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'Don't let anyone rob you of your imagination, your creativity, or your curiosity.  It's your place in the world: it's your life.'

Mae Jemison, Engineer, Physician and Former NASA Astronaut

At Park School for Girls, Science is taught with the aim of preparing our pupils for the future because Science is everywhere in today’s world. It is part of our daily lives.

Science is not all about learning lots of facts and information essential for a future career in Science, it is also about the development of many valuable life skills which are applicable across many careers.

For example:

Analysis: Scientists are not the only professionals who need to be able to analyse a large amount of information in a concise way.

Problem solving / creative thinking: Scientists, like many other professionals, often need to find solutions to complicated problems. Logical thinking skills are enhanced because at the basis of science is a system of thought and experiment called the scientific method. Pupils start with an idea, create a concrete way to prove or disprove their idea, and objectively show what they learned. Seeing the relationship between evidence and theory helps pupils think critically.

Practical skills, incorporating an awareness of health and safety: Risk management is an integral part of the working life of all professions

Science creates a desire to learn because children are inquisitive and science offers lots to explore. Nothing makes a child take notice like the “WOW!” of a great scientific fact.

Science naturally links to many aspects of other subjects. Science cannot be studied for very long without applying principles of mathematics! An interest in science is an interest in how things were once understood compared to how they are understood now so studying science lends itself easily to studying history. Writing becomes a crucial part of science as ideas, evidence and theories need to be explained.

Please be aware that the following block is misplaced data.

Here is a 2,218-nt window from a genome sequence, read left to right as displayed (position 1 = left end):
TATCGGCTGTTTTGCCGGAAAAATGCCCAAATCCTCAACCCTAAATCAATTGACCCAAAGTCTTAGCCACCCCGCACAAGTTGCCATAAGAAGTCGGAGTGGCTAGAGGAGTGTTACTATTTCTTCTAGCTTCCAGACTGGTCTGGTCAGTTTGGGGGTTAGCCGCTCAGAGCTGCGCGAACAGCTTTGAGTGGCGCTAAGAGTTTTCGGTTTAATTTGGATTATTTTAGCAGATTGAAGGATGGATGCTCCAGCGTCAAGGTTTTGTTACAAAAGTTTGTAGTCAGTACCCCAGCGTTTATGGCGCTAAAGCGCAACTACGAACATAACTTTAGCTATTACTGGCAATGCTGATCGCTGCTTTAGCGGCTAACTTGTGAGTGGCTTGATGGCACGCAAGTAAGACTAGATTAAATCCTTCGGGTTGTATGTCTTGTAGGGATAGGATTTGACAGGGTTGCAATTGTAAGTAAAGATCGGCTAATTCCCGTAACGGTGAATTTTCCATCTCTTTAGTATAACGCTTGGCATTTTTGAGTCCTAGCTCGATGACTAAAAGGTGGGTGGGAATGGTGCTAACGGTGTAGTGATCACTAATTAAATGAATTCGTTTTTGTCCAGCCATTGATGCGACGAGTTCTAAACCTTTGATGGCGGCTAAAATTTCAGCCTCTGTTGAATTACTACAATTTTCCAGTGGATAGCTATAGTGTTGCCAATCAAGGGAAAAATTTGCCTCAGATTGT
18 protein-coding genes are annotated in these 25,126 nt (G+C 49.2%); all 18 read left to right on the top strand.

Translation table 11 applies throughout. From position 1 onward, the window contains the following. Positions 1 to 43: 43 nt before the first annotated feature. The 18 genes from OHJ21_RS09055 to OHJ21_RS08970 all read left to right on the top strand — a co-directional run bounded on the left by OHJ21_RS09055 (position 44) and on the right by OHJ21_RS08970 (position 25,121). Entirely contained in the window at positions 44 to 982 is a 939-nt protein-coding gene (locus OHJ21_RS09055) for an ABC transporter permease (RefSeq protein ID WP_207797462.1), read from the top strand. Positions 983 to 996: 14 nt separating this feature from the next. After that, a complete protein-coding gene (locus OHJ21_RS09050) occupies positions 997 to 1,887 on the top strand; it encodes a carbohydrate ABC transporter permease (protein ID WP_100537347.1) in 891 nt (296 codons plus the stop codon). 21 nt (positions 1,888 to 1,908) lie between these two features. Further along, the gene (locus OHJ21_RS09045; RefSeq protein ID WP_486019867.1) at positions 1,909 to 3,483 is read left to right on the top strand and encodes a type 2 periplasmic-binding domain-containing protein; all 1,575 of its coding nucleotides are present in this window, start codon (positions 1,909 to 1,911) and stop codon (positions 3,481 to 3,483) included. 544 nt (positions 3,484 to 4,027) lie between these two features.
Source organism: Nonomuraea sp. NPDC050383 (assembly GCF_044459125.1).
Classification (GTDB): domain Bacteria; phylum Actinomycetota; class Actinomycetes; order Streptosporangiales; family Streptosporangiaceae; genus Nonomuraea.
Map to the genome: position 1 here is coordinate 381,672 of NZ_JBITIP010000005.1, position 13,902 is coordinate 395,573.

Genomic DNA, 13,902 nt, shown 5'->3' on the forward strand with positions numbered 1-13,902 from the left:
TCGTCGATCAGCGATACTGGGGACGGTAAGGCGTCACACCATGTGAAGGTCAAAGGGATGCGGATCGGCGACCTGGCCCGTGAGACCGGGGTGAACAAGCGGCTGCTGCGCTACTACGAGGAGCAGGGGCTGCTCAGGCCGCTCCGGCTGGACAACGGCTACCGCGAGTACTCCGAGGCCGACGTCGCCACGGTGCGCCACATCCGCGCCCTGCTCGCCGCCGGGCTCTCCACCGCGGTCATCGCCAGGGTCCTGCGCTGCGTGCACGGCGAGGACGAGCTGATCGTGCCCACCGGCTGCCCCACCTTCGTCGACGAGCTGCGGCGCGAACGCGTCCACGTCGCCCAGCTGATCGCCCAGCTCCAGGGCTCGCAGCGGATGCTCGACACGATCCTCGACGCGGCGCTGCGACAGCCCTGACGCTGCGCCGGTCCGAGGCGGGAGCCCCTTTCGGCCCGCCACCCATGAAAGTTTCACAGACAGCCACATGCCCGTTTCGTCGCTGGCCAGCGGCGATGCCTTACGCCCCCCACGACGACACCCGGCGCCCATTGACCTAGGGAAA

It is important that as we prepare our pupils as the next generation of consumers, voters, creators, and policy makers. It is important to ensure they are not afraid of science and they appreciate how it impacts daily life. Within our Science lessons, aspects of Science in the news form integral parts of conversations to enable pupils to link what they are learning to the ‘real- world’.

Finally, it must be added that the Science department enjoy taking many trips to extend pupil’s knowledge beyond the classroom e.g. Epping forest, Centre of the Cell, GCSE Science live, Paradise Wildlife Park, and New Scientist Live.

Active engagement in Science events and competitions is also encouraged e.g. British Science Week, In school science inter house competition, Shell Science, Physics and Biology challenge.

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Years 7 to 9

In Years 7 to 9 we want pupils to foster an enjoyment of learning whilst learning key principle that form the foundation for detailed academic studies of GCSE Science in Years 10 and 11.

Pupils in Years 7 and 8 have 4 science lessons a week, two with one science teacher and the other two with another science teacher. In these lessons they are taught key principles in Biology, Chemistry and Physics. Active learning through practicals, demonstrations and project work is encouraged.

The senior Science department is well resourced and fortunate to have three specialist teachers with their own labs. From Year 9, pupils are taught in subject specific Biology, Chemistry and Physics lessons by the relevant specialist Science teacher.

In Year 9, pupils have 5 Science lessons a week. The focus is to consolidate learnings from Years 7 and 8 and then expand upon them by introducing aspects of the Science GCSE syllabus. This enable pupils to gain an understanding of how GCSE demands differ from KS3 demands so they can be better informed when taking their GCSE options towards the end of Year 9 As GCSE Combined Science is a core subject, and GCSE Separate Science is optional.

Years 10 and 11 

In Years 10 and 11, pupils are taught in classes of either GCSE Combined Science or GCSE Separate Science. They are again taught by the individual specialist Science teachers. GCSE Combined Science pupils have 6 Science lessons a week, two per topic. GCSE Separate Science pupils have nine lessons a week, three per topic. The pupils are well supported by the provision of revision resources and teacher support and this is reflected in the Science department’s consistent achievement of excellent GCSE results.